Ask the students to explain how they arrived at their rules.

Defending answers is essential for building reasoning skills. It also focuses on observation of multiple properties.

Model the above procedure several times so that the students fully understand how to look for and select a property common to all the students in the group.

Have different students take turns choosing the rule, selecting the students, calling on someone to identify the sorting rule, and so forth.

Engage the students in discussing how they developed strategies to identify the patterns.

The Key Questions might be used at appropriate points to focus on the mathematics inherent in this activity.

Have the students draw a picture of a group of students displaying a common property and write a one- or two-word title that describes the sorting rule--for example, "Stripes," "Wearing Red," "Wearing Plaid," or "Blue Eyes." If appropriate, have the students write a statement describing their picture.

Review these recordings to determine the students' current level of understanding.


The goal of this lesson is for the students to recognize rules for sorting. In order to determine the level of each student's understanding, it is important for you to document your observations as the students engage in the lesson and the students' recordings. You might wish to use the Class Notes Teacher Resource Sheet or add to the information collected on the sheet from the previous lesson.

Questions for Students 

  1. What properties might be used to sort and classify?
  2. What strategies did you use to identify the pattern?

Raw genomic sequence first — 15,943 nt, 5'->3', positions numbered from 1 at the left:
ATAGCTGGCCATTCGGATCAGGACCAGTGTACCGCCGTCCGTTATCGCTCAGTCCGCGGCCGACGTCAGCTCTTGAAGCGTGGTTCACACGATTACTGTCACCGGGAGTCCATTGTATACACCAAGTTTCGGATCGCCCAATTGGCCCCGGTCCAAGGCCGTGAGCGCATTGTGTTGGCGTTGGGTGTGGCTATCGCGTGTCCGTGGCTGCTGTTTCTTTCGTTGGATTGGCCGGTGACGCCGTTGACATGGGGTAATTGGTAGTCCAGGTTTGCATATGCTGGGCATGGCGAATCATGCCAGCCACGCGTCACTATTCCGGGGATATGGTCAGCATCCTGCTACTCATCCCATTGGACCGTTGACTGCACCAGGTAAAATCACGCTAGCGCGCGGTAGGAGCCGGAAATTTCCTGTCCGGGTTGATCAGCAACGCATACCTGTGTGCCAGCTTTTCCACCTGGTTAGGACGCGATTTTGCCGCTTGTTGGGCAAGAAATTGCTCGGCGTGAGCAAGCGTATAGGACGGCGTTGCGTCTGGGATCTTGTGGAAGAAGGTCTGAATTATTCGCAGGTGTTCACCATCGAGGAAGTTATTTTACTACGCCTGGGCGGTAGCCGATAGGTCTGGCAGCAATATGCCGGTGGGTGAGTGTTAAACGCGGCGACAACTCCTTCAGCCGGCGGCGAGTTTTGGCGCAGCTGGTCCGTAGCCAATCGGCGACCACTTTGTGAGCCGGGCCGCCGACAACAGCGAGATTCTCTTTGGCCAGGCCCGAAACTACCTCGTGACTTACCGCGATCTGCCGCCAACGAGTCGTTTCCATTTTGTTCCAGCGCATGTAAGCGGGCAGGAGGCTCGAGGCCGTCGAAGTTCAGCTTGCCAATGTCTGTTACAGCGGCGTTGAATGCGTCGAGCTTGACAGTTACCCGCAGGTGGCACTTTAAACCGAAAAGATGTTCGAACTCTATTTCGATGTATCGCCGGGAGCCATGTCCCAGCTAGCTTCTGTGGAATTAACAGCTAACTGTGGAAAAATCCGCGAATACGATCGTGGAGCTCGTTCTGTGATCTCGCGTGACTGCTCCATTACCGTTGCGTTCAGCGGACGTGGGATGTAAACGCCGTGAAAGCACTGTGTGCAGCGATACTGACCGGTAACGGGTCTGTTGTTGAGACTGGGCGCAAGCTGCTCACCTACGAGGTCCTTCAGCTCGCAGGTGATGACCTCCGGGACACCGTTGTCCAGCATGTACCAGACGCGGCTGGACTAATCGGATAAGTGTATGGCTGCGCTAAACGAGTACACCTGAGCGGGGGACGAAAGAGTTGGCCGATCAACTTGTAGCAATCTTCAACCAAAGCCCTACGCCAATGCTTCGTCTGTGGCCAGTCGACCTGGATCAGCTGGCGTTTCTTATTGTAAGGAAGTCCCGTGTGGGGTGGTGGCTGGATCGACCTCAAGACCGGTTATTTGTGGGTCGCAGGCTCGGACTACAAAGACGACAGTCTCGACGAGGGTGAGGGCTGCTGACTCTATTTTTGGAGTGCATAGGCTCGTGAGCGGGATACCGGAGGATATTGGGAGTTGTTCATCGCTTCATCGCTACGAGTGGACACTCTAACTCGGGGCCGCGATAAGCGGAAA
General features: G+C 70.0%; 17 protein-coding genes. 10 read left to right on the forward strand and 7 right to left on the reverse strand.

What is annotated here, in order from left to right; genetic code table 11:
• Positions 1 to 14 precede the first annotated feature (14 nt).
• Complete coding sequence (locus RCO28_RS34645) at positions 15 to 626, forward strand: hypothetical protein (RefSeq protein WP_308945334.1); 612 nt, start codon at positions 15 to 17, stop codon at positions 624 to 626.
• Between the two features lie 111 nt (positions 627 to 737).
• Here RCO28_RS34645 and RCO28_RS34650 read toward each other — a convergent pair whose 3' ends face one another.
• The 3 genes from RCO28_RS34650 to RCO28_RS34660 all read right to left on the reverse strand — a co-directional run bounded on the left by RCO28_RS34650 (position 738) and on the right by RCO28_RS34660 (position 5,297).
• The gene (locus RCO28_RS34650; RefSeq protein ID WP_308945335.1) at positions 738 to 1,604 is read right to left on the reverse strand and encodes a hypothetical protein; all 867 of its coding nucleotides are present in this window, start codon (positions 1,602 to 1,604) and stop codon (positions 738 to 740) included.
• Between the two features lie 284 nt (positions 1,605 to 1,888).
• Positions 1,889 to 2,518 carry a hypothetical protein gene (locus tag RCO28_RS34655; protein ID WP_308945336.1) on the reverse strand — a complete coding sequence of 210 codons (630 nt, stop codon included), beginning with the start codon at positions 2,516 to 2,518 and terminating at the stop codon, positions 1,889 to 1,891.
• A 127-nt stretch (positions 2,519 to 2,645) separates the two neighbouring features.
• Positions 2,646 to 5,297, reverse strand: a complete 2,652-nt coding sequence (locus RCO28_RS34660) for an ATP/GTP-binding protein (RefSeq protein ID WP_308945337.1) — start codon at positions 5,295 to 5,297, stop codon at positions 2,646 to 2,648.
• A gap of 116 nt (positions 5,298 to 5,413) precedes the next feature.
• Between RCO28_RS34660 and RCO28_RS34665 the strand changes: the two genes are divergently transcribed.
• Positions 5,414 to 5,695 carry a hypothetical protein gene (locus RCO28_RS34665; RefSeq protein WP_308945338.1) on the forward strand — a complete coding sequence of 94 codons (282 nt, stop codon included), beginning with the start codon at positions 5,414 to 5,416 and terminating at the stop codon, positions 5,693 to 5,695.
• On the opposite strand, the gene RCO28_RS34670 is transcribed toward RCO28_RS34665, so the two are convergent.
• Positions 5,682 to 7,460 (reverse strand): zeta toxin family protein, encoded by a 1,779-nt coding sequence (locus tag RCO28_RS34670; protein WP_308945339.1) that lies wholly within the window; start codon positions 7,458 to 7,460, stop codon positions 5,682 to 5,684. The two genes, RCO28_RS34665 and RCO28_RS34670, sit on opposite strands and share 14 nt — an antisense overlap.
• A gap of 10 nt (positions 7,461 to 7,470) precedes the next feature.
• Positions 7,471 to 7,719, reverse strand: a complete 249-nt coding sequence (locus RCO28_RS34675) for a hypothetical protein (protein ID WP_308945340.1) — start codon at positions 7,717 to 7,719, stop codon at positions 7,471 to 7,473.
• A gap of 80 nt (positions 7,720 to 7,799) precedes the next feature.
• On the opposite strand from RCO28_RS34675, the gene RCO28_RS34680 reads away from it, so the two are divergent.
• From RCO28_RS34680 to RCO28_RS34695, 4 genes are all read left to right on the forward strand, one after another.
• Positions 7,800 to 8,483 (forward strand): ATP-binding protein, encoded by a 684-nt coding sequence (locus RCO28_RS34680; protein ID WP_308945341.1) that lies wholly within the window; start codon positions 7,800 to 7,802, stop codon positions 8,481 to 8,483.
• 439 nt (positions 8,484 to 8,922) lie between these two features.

3. Show me how to sort using a different rule.
  4. How is your rule similar to, or different from, that of your neighbor?
  5. What is the difference between the sorts we made yesterday and the ones we are making today?
  6. Describe the properties you used in creating your sorting rule. What other properties could you have used?

Teacher Reflection 

  • Why is it important to model sorting and classifying?
  • What properties did the students use in sorting and classifying objects?
  • What other properties should have been obvious to the students? How will I teach the students to attend to the properties that were not noticed by the class?
  • What did I learn from the students' explanations about how they sorted and classified?
  • Do the students readily agree with other students' sorting rules? What aspects of patterns did these discussions clarify and extend?
  • What problem solving and reasoning strategies did the students use in this lesson? What additional ones do I need to teach?
  • What particular problems did the students have? In the next lesson, what mathematical focus will address these problems?
  • Do the students need additional experiences with the concepts and skills of this lesson before moving on to new concepts and skills? Could the skills with which the students need additional practice be addressed in other content areas?